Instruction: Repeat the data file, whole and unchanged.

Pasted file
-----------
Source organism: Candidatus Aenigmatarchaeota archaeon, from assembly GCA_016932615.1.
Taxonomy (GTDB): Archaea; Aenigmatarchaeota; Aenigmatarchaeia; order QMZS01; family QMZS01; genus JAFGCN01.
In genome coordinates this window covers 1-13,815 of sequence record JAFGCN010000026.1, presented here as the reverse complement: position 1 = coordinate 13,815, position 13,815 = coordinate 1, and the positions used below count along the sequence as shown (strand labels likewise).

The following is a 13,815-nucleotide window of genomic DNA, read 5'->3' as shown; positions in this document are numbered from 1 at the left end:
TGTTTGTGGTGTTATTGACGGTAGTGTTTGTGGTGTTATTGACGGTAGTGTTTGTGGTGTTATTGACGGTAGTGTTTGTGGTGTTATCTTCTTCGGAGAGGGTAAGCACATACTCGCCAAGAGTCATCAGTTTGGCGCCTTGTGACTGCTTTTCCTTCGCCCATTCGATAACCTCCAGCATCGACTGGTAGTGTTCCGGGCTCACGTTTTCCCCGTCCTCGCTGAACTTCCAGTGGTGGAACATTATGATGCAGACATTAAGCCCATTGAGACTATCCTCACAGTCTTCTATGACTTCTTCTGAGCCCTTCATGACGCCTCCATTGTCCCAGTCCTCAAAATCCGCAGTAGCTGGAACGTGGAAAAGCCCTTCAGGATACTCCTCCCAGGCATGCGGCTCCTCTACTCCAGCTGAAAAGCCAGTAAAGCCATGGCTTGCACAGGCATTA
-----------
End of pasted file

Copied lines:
Source organism: Candidatus Aenigmatarchaeota archaeon, from assembly GCA_016932615.1.
Taxonomy (GTDB): Archaea; Aenigmatarchaeota; Aenigmatarchaeia; order QMZS01; family QMZS01; genus JAFGCN01.
In genome coordinates this window covers 1-13,815 of sequence record JAFGCN010000026.1, presented here as the reverse complement: position 1 = coordinate 13,815, position 13,815 = coordinate 1, and the positions used below count along the sequence as shown (strand labels likewise).

The following is a 13,815-nucleotide window of genomic DNA, read 5'->3' as shown; positions in this document are numbered from 1 at the left end:
TGTTTGTGGTGTTATTGACGGTAGTGTTTGTGGTGTTATTGACGGTAGTGTTTGTGGTGTTATTGACGGTAGTGTTTGTGGTGTTATCTTCTTCGGAGAGGGTAAGCACATACTCGCCAAGAGTCATCAGTTTGGCGCCTTGTGACTGCTTTTCCTTCGCCCATTCGATAACCTCCAGCATCGACTGGTAGTGTTCCGGGCTCACGTTTTCCCCGTCCTCGCTGAACTTCCAGTGGTGGAACATTATGATGCAGACATTAAGCCCATTGAGACTATCCTCACAGTCTTCTATGACTTCTTCTGAGCCCTTCATGACGCCTCCATTGTCCCAGTCCTCAAAATCCGCAGTAGCTGGAACGTGGAAAAGCCCTTCAGGATACTCCTCCCAGGCATGCGGCTCCTCTACTCCAGCTGAAAAGCCAGTAAAGCCATGGCTTGCACAGGCATTA